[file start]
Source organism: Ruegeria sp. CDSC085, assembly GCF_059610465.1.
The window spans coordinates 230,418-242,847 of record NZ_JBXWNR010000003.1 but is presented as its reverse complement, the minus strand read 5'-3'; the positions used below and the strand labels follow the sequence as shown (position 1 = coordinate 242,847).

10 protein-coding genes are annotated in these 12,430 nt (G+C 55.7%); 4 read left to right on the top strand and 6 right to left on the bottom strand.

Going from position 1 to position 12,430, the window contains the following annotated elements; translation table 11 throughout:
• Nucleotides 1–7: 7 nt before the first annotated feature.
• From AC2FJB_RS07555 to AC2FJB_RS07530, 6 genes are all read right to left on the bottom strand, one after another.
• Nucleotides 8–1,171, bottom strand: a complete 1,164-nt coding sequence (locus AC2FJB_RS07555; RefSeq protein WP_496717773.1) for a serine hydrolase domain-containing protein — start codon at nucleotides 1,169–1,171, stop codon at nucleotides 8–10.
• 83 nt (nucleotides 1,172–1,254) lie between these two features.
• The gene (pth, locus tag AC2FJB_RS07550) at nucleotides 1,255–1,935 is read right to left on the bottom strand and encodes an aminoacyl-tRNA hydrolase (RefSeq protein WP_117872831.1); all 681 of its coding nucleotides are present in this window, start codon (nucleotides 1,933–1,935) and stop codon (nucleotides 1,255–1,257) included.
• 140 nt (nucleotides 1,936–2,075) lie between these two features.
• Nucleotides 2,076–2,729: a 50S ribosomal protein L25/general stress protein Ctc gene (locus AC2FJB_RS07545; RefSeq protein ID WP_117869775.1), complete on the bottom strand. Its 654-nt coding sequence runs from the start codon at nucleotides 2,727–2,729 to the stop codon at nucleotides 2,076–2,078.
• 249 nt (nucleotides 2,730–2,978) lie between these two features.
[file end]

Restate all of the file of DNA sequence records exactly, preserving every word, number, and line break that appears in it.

Source organism: Ruegeria sp. CDSC085, assembly GCF_059610465.1.
The window spans coordinates 230,418-242,847 of record NZ_JBXWNR010000003.1 but is presented as its reverse complement, the minus strand read 5'-3'; the positions used below and the strand labels follow the sequence as shown (position 1 = coordinate 242,847).

10 protein-coding genes are annotated in these 12,430 nt (G+C 55.7%); 4 read left to right on the top strand and 6 right to left on the bottom strand.

Going from position 1 to position 12,430, the window contains the following annotated elements; translation table 11 throughout:
• Nucleotides 1–7: 7 nt before the first annotated feature.
• From AC2FJB_RS07555 to AC2FJB_RS07530, 6 genes are all read right to left on the bottom strand, one after another.
• Nucleotides 8–1,171, bottom strand: a complete 1,164-nt coding sequence (locus AC2FJB_RS07555; RefSeq protein WP_496717773.1) for a serine hydrolase domain-containing protein — start codon at nucleotides 1,169–1,171, stop codon at nucleotides 8–10.
• 83 nt (nucleotides 1,172–1,254) lie between these two features.
• The gene (pth, locus tag AC2FJB_RS07550) at nucleotides 1,255–1,935 is read right to left on the bottom strand and encodes an aminoacyl-tRNA hydrolase (RefSeq protein WP_117872831.1); all 681 of its coding nucleotides are present in this window, start codon (nucleotides 1,933–1,935) and stop codon (nucleotides 1,255–1,257) included.
• 140 nt (nucleotides 1,936–2,075) lie between these two features.
• Nucleotides 2,076–2,729: a 50S ribosomal protein L25/general stress protein Ctc gene (locus AC2FJB_RS07545; RefSeq protein ID WP_117869775.1), complete on the bottom strand. Its 654-nt coding sequence runs from the start codon at nucleotides 2,727–2,729 to the stop codon at nucleotides 2,076–2,078.
• 249 nt (nucleotides 2,730–2,978) lie between these two features.